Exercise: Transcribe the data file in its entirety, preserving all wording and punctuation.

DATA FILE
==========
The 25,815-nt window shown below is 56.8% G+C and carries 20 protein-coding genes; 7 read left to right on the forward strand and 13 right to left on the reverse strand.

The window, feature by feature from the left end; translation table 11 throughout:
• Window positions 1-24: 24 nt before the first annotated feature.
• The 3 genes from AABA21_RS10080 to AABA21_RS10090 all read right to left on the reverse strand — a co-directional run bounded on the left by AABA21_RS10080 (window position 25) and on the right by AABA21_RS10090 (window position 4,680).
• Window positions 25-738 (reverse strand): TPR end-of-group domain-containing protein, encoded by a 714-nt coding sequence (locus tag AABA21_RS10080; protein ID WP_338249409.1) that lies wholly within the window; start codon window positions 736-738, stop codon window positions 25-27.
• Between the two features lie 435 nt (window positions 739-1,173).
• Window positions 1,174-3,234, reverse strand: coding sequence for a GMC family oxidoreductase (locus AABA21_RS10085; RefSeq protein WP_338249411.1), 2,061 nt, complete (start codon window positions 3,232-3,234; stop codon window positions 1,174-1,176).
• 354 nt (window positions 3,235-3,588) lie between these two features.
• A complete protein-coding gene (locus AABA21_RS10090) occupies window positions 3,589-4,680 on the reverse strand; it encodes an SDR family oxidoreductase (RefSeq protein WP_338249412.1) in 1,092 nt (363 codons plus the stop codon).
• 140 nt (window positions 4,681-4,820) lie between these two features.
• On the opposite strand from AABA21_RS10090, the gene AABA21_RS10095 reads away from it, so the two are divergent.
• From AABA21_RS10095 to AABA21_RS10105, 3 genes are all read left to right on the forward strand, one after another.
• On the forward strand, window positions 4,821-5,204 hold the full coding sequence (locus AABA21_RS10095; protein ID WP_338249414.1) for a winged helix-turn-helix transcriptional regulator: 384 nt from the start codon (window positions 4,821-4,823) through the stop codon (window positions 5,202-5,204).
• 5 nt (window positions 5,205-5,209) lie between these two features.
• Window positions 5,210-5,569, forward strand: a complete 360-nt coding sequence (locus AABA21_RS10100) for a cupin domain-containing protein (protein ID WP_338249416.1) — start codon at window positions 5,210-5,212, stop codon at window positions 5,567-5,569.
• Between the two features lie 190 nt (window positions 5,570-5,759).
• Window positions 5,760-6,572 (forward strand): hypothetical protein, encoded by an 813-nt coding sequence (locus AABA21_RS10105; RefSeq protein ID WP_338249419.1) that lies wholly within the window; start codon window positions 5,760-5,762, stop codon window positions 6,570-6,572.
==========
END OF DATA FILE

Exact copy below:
The 25,815-nt window shown below is 56.8% G+C and carries 20 protein-coding genes; 7 read left to right on the forward strand and 13 right to left on the reverse strand.

The window, feature by feature from the left end; translation table 11 throughout:
• Window positions 1-24: 24 nt before the first annotated feature.
• The 3 genes from AABA21_RS10080 to AABA21_RS10090 all read right to left on the reverse strand — a co-directional run bounded on the left by AABA21_RS10080 (window position 25) and on the right by AABA21_RS10090 (window position 4,680).
• Window positions 25-738 (reverse strand): TPR end-of-group domain-containing protein, encoded by a 714-nt coding sequence (locus tag AABA21_RS10080; protein ID WP_338249409.1) that lies wholly within the window; start codon window positions 736-738, stop codon window positions 25-27.
• Between the two features lie 435 nt (window positions 739-1,173).
• Window positions 1,174-3,234, reverse strand: coding sequence for a GMC family oxidoreductase (locus AABA21_RS10085; RefSeq protein WP_338249411.1), 2,061 nt, complete (start codon window positions 3,232-3,234; stop codon window positions 1,174-1,176).
• 354 nt (window positions 3,235-3,588) lie between these two features.
• A complete protein-coding gene (locus AABA21_RS10090) occupies window positions 3,589-4,680 on the reverse strand; it encodes an SDR family oxidoreductase (RefSeq protein WP_338249412.1) in 1,092 nt (363 codons plus the stop codon).
• 140 nt (window positions 4,681-4,820) lie between these two features.
• On the opposite strand from AABA21_RS10090, the gene AABA21_RS10095 reads away from it, so the two are divergent.
• From AABA21_RS10095 to AABA21_RS10105, 3 genes are all read left to right on the forward strand, one after another.
• On the forward strand, window positions 4,821-5,204 hold the full coding sequence (locus AABA21_RS10095; protein ID WP_338249414.1) for a winged helix-turn-helix transcriptional regulator: 384 nt from the start codon (window positions 4,821-4,823) through the stop codon (window positions 5,202-5,204).
• 5 nt (window positions 5,205-5,209) lie between these two features.
• Window positions 5,210-5,569, forward strand: a complete 360-nt coding sequence (locus AABA21_RS10100) for a cupin domain-containing protein (protein ID WP_338249416.1) — start codon at window positions 5,210-5,212, stop codon at window positions 5,567-5,569.
• Between the two features lie 190 nt (window positions 5,570-5,759).
• Window positions 5,760-6,572 (forward strand): hypothetical protein, encoded by an 813-nt coding sequence (locus AABA21_RS10105; RefSeq protein ID WP_338249419.1) that lies wholly within the window; start codon window positions 5,760-5,762, stop codon window positions 6,570-6,572.